- One of the most fundamental differences between animals are size differences that are often prominent when comparing species, as well as the sexes within species. One important aim of evolutionary and ecological studies is therefore to understand the pattern of size variation.
- Bergmann's rule and Rensch's rule are two ideas that describe such general patterns. But whether or not these rules apply only in homoeothermic animals, or also in insects, is unclear because previous studies have shown opposing results.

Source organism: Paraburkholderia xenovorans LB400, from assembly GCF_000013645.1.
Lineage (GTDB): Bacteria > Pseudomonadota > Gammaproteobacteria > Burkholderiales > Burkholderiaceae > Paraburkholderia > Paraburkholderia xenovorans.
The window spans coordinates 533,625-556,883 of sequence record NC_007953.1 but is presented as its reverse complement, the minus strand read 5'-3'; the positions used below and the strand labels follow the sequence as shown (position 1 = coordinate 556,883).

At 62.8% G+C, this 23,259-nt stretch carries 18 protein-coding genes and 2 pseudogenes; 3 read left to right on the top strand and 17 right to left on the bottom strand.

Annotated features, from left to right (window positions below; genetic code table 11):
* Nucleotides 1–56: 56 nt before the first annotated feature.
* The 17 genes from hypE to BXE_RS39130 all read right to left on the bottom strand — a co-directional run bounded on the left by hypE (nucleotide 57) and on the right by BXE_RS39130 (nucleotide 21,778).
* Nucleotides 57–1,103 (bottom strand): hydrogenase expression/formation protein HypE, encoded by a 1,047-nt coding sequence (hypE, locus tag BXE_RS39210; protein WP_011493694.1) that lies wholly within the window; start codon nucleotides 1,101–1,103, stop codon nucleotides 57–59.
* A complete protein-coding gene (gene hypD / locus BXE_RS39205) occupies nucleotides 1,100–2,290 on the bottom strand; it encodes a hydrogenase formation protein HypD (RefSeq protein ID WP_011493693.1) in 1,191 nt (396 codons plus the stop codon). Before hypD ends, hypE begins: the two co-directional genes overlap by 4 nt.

- For two subspecies of Poecilimon veluchianus Ramme (Orthoptera: Tettigoniidae), we demonstrate a pattern that is opposite to what is predicted by Bergmann's rule. Rensch's rule also does not seem to apply, as sexual size dimorphism (SSD) does not change even though body size decreases with elevation in these two taxa. Our data adds to an emerging pattern that the two rules are not universally applicable in insects.